Under increasing criticism for its oversight of the nation's food supply, the U.S. Food and Drug Administration (FDA) has issued a plan to better protect from accidental and intentional contamination.
The Food Protection Plan, which outlines strategies for prevention, intervention and response, is designed to address food safety and food defense for both domestic and imported products and covers the full lifecycle of food, by encouraging the building of safety into every step of the food supply chain, the agency said.
"Science and 21st century technologies help drive the FDA's efforts to transform our food safety efforts from the Food Protection Plan into a reality," said Commissioner of Food and Drugs Andrew C. von Eschenbach, M.D. "Every day, the FDA is working with foreign countries, state and local governments, regulated industry and consumer groups to ensure the safety of the food supply. We also continue to work with members of Congress to achieve new authorities requested in the Food Protection Plan."
The plan is designed to reassure the public and Congress that the FDA can reform itself to provide needed protections. Rep. Rosa DeLauro (D-Conn), a frequent FDA critic, said she is trying to keep an open mind, but remains skeptical about the agency.
"It's got to be so totally redone," DeLauro told the New York Times. "It needs resources; it needs better management; it needs less influence from the industry and more influence on the science."
In addition to revealing its plan, the FDA also listed what it called the agency's accomplishments in implementing the Food Protection Plan's three core strategies: prevention, intervention, and response.
Among the accomplishments the agency cited in its report:
Establishing offices in China, India, Europe, Latin America, and the Middle East -- all regions that export food and other FDA-regulated products to the United States. The FDA has hired staff in China and India and its officials were part of a U.S. delegation to China to address food safety issues, including the melamine contamination of dairy products in China;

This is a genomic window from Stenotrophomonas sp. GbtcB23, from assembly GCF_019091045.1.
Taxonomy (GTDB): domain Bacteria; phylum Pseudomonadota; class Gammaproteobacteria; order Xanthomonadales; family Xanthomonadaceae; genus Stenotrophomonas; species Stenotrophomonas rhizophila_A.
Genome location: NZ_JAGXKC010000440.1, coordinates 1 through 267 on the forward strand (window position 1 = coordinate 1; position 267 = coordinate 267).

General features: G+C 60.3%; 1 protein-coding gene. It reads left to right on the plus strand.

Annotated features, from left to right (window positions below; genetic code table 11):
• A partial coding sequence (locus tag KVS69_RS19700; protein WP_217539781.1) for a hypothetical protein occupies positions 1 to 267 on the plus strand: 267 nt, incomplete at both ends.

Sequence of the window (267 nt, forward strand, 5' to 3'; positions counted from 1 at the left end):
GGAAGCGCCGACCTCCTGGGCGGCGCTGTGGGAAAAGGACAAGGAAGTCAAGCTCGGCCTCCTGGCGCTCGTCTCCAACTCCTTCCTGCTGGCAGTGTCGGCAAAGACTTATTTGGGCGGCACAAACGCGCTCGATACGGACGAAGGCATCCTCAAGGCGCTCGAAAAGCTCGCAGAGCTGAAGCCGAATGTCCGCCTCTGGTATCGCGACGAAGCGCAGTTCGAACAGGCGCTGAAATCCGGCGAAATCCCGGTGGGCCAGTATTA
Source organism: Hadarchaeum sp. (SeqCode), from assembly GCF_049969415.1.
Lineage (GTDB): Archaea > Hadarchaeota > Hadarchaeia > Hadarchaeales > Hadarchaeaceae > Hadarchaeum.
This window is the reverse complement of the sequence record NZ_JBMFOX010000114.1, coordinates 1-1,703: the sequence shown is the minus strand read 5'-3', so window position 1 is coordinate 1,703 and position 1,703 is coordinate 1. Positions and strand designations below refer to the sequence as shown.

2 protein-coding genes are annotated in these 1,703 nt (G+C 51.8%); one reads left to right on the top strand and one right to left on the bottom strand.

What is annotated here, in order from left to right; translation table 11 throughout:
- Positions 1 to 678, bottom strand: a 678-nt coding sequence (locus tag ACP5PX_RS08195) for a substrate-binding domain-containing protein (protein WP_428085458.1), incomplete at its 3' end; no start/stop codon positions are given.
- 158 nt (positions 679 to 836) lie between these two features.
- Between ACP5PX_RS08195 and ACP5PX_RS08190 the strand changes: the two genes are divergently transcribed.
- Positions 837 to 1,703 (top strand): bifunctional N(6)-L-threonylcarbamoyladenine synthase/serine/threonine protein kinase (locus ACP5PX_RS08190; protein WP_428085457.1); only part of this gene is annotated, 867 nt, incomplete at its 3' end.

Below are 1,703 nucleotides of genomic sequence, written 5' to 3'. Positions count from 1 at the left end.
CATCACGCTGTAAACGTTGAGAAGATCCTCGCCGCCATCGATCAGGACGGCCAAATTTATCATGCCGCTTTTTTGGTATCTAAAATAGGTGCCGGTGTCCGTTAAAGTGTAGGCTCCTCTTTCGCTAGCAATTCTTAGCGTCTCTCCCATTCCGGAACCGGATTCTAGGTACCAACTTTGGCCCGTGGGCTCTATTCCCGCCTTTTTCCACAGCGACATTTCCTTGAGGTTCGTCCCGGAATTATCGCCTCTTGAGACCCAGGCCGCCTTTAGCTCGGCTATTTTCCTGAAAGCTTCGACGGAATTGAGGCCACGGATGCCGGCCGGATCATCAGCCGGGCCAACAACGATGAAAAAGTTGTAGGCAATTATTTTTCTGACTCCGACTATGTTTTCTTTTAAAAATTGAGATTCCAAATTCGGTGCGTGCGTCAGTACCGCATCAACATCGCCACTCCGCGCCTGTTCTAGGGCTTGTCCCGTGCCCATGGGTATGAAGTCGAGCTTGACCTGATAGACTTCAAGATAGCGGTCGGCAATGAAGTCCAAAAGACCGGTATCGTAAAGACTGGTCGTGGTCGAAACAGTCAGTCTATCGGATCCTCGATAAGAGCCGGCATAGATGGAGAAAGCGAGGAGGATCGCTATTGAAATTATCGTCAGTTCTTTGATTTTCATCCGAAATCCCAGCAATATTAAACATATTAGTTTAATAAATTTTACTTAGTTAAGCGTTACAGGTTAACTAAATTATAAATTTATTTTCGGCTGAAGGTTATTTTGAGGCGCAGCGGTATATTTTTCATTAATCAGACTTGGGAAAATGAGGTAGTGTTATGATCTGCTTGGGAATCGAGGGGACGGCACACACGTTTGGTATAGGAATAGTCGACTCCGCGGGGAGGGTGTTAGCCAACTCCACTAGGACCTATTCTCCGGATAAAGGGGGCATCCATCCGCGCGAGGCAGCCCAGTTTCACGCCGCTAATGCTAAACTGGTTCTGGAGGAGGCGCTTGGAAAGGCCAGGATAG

• Releasing its CARVER self-assessment tool to minimize the risk of intentional contamination of food;
• Meeting with more than 200 federal, state, local, tribal and territorial partners to address ways to protect the nation's food supply;
• Hiring an International Notification Coordinator to manage information exchanges between the FDA and its foreign counterparts;
• Approving the use of irradiation of iceberg lettuce and spinach to control pathogens, such as E-coli;
• Developing methods to detect melamine and cyanuric acid in feed and feed ingredients;
• Using genetic analysis to identify hundreds of Salmonella strains from seafood imports;
• Inspecting 5,930 high-risk domestic food establishments;
• Developing a rapid detection method to identify E. coli and Salmonella in food. This is now used in poultry-processing facilities to detect and prevent bacterial contamination during food processing;
• Expanding its database to include adverse feed events. This means the FDA can respond faster to outbreaks of feedborne disease in animals, contamination episodes, and/or product defects;
• Working with industry and the public to identify ways to trace fresh produce throughout the supply chain;
• Hiring two emergency /complaint-response coordinators to improve its response to emergencies that involve animal feed, including pet food;